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The global demand for energy shows no signs of slowing down. Businesses in every industry seek new ways to increase their process efficiency while keeping energy costs down. Plate heat exchangers have been used in process heating and cooling for more than 60 years. Recent advancements allow them to be more efficient and effective than before.

While the overall appearance of plate heat exchangers has changed little over time, the plates themselves have undergone generations of innovations that have greatly increased thermal performance. The result is a means of improving energy efficiency in nearly any application. In many cases, the return on investment can be less than a year.

A gasketed plate heat exchanger consists of a series of corrugated plates assembled between thick steel covers and bolted together to retain pressure. Channels are formed between the plates, and gaskets direct the hot- and cold-side fluid flow through alternating channels while simultaneously sealing the passages (figure 1). Fluids normally run countercurrent through the heat exchanger. The platesʼ corrugation provides the passage for the flow, supports each plate against adjacent plates and enhances the fluid turbulence. This design provides efficient thermal performance and enables a close temperature approach (the temperature difference between the exiting process medium and the entering service medium).

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FIGURE 1. In this exploded view of a gasketed plate heat exchanger, the channels formed by gaskets between the corrugated plates direct fluid flow. | Image provided by Alfa Laval

Plate heat exchangers have a smaller footprint than other exchangers such as the shell-and-tube design. Also, because plate heat exchangers have higher heat transfer coefficients, they can achieve higher heat transfer rates. In addition, the high channel turbulence increases thermal efficiency and provides a scrubbing effect on the walls of the plates. This helps reduce the risk of fouling.

Plate heat exchangers have a modular design, so heat transfer capacity can be increased or reduced at any time by adding or removing plates to match changing application requirements. An all-bolted construction eases access to the heat exchanger plates for any required cleaning or maintenance. A versatile heat transfer product, plate heat exchangers are available in many sizes, materials and configurations.

Case in Point: Wide-Gap Plate Exchanger Solves Problems at Ethanol Refinery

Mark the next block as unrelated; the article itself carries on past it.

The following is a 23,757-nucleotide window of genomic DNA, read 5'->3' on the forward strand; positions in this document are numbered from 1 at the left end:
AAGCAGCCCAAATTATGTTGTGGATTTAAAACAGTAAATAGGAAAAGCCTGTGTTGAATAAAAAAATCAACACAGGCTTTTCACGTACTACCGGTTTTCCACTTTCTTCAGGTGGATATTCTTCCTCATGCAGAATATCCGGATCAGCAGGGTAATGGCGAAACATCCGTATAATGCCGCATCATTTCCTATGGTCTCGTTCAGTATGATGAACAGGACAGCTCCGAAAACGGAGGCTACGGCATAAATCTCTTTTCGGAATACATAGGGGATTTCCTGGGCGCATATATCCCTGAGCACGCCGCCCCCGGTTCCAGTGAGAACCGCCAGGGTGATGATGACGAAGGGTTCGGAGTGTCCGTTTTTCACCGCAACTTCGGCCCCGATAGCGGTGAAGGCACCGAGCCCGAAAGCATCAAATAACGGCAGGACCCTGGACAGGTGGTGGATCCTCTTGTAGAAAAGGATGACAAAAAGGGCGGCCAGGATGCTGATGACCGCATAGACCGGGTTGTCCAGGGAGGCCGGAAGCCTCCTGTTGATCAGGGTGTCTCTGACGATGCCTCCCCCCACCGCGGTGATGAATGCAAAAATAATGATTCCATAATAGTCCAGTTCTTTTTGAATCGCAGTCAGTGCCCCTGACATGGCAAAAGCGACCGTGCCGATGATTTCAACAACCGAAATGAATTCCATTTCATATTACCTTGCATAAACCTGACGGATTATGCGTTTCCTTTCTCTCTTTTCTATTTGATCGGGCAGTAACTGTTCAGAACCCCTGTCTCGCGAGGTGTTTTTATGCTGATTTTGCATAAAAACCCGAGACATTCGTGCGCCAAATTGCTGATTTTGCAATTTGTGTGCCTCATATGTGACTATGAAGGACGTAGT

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Image provided by Alfa Laval

An ethanol production facility in the Midwest utilizes corn/milo to produce ethanol via natural fermentation. The plant produces fuel-grade ethanol for blending with gasoline and other motor fuels at a capacity of 135 million gallons per year.

The plant identified the mash train as one of the limiting factors in achieving optimal operation. They needed lower pressure drops as well as better beer temperatures at increased flow rates, and their current equipment was not getting the job done.

The team at the heat exchanger manufacturer recommended its wide-gap gasketed plate heat exchanger. The exchanger is suitable for fluids containing coarse particles or fibrous material. The wide gaps between the plates allow fibers and particles to easily pass through the heat exchanger with minimum clogging and maximum process uptime. The design helps prevent fouling.

In addition, it is suitable for heat recovery in the beer-mash interchanger position due to the large surface area available per plate. Beer from the fermenters needs to be heated before the distillation step, and mash from the cooker needs to be cooled before fermentation. This is where the beer-mash interchanger is used to reclaim the energy from the cooker.

The heat exchanger manufacturer replaced one existing heat exchanger with a wide-gap unit. Larger gaps between plates in the wide-gap unit helped minimize clogging and reduced cleaning frequency and costs. The wider gap plate also reduced the pressure drop which allowed for more passes in the unit. This led to 10°F (5.5°C) hotter beer temperature exiting the interchanger.

Skeptical at first, the producer only converted one of their mash trains to the wide-gap heat exchanger to test the technology. After one year of data to prove the design, the other mash train was upgraded to the wide-gap heat exchanger design.